Life here, he said, resembled junta-era Myanmar, with rampant human-rights abuses and a pervasive security apparatus. "What is happening in Rakhine state is following the pattern of what has happened in Myanmar during the military government."

The crisis posed the biggest domestic challenge yet for the reformist leaders of one of Asia's most ethnically diverse countries. Muslims make up about 5 per cent of its 60 million people. Minorities, such as the Kachin and the Shan, are watching closely after enduring persecution under the former junta.

As the first powerful storm of the monsoon season approached western Myanmar this week, the government and UN agencies began a chaotic evacuation from the camps, urging thousands of the Rohingya to move to safer areas on higher ground across Rakhine State.

Some resisted, fearing they would lose all they had left - their tarpaulin tents and huts. More than 50 are believed to have drowned in a botched evacuation by sea.

Sittwe's last remaining Muslim-dominated quarter, Aung Mingalar, is locked down by police and soldiers who patrol all streets leading in and out. Muslims cannot leave without written permission from Buddhist local authorities, which Muslims say is almost impossible to secure.

Metal barricades, topped with razor wire, are opened only for Buddhist Rakhines. Near-deserted streets were flanked by shuttered shops. Some Muslims peered from doors or windows.

On the other side of the barricades, Rakhine Buddhists revel in the segregation.

'They all tell lies'

"I don't trust them. They are not honest," said Khin Mya, 63, who owns a shop on Sittwe's main street. "Muslims are hotheaded. They like to fight, either with us or among themselves."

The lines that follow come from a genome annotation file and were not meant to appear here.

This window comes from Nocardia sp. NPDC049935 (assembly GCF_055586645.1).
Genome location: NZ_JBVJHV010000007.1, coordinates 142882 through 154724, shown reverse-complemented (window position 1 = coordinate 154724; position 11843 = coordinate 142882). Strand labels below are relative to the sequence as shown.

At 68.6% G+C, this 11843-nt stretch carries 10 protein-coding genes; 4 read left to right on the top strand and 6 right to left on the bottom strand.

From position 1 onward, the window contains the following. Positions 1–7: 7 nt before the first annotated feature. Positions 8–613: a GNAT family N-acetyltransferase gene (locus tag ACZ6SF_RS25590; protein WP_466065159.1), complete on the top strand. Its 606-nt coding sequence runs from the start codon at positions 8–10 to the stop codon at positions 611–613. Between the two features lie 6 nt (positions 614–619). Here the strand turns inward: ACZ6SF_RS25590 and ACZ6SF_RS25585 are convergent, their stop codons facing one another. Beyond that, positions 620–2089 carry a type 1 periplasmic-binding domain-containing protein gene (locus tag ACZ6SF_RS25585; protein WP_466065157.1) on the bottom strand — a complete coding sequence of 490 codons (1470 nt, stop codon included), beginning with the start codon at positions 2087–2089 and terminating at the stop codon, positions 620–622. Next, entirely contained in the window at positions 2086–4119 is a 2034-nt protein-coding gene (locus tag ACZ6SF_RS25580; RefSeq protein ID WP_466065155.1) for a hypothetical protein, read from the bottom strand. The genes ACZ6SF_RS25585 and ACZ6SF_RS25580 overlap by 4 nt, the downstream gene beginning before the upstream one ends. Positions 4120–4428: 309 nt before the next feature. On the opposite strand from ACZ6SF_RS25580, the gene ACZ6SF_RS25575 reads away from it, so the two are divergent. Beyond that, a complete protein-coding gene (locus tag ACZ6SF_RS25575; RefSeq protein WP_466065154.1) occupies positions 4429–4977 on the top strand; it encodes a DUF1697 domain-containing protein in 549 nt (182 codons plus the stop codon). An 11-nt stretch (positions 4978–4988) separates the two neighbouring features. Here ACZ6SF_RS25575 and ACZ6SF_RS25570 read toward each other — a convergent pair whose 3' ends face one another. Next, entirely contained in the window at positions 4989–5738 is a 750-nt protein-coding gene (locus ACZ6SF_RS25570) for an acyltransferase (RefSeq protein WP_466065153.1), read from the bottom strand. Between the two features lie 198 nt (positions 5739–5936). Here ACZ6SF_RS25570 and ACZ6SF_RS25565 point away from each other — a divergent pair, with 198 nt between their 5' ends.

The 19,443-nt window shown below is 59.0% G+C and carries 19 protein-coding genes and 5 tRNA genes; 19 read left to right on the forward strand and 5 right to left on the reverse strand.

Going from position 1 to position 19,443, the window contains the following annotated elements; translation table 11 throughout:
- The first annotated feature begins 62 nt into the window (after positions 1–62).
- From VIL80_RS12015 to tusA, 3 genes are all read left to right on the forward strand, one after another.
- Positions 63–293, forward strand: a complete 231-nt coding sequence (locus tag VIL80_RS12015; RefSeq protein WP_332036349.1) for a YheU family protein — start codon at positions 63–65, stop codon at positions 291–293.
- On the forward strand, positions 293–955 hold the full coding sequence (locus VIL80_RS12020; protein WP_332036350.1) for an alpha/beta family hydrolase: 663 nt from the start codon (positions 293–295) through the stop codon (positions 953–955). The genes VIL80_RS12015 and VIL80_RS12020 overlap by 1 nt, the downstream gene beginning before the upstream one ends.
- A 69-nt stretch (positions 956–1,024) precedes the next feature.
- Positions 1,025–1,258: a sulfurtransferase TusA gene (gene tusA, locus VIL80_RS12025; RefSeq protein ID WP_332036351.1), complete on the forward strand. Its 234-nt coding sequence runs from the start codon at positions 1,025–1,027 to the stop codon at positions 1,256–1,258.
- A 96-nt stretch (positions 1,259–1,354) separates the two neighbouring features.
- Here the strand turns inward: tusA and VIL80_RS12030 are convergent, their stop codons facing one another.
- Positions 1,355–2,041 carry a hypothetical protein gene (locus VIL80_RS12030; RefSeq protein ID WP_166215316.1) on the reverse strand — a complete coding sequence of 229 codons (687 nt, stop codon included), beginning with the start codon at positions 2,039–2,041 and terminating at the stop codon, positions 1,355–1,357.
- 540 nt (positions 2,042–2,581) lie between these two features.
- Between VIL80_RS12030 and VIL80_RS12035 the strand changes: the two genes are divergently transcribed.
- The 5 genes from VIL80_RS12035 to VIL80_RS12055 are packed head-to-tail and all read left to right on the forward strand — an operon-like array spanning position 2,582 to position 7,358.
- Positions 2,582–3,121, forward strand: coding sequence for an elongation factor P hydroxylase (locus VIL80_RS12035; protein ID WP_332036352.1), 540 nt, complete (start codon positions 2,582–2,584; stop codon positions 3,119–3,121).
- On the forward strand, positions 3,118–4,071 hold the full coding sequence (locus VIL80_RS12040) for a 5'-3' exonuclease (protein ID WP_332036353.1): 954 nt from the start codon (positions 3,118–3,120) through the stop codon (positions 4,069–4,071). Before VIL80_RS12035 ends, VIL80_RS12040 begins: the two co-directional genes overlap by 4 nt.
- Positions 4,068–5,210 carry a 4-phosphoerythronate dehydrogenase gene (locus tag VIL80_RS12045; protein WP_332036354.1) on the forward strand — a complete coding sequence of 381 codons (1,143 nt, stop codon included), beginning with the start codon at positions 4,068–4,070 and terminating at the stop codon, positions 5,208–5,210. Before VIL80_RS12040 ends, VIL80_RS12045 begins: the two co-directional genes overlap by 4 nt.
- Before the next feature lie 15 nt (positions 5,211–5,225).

The state spokesman, Win Myaing, a Buddhist, explained why Aung Mingalar's besieged Muslims were forbidden from speaking to the media. "It's because they all tell lies," he said. He also denied the government had engaged in ethnic cleansing, a charge levelled most recently by Human Rights Watch in an April 22 report.

"How can it be ethnic cleansing? They are not an ethnic group," Mr Win said from an office on Sittwe's main street, overlooking an empty mosque guarded by soldiers and police.

His comments reflect a historic dispute over the origins of the country's estimated 800,000 Rohingya Muslims, who claim a centuries-old lineage in Rakhine State.

The government says they are Muslim migrants from Bangladesh who arrived during British rule from 1824. After independence in 1948, Myanmar's new rulers tried to limit citizenship to those whose roots in the country predated British rule. A 1982 Citizenship Act excluded Rohingya from the country's 135 recognised ethnic groups, denying them citizenship and rendering them stateless. Bangladesh also disowns them, and has refused to grant the Rohingya refugee status since 1992.

The United Nations calls them "virtually friendless" and among the world's most persecuted people.

Communal tensions ignited after the rape and murder of a Buddhist woman by Muslim men in May last year. Six days later a Buddhist mob beat 10 Muslims to death.

Violence then swept Maungdaw, one of the three Rohingya-majority districts bordering Bangladesh, on June 8. Rohingya mobs destroyed homes and killed an unknown number of Rakhines.

The clashes spread to Sittwe. More than 2,500 homes and buildings went up in flames, as Rohingya and Rakhine mobs rampaged. When the smoke cleared, both suffered losses, though the official Rohingya death toll of 57 was nearly double that for Buddhist Rakhines. Entire Muslim districts were razed.

October saw more violence. This time, Buddhist mobs attacked Muslim villages across the state over five days, led in some cases by Rakhine nationalists tied to a powerful political party, incited by Buddhist monks and abetted at times by local security forces.

The violence kept spreading. Anti-Muslim unrest, whipped up by Buddhist monks, killed at least 44 people in the central city of Meikhtila in March. In April and May, Buddhist mobs destroyed mosques and hundreds of Muslim homes just a few hours' drive from Yangon, the country's largest city.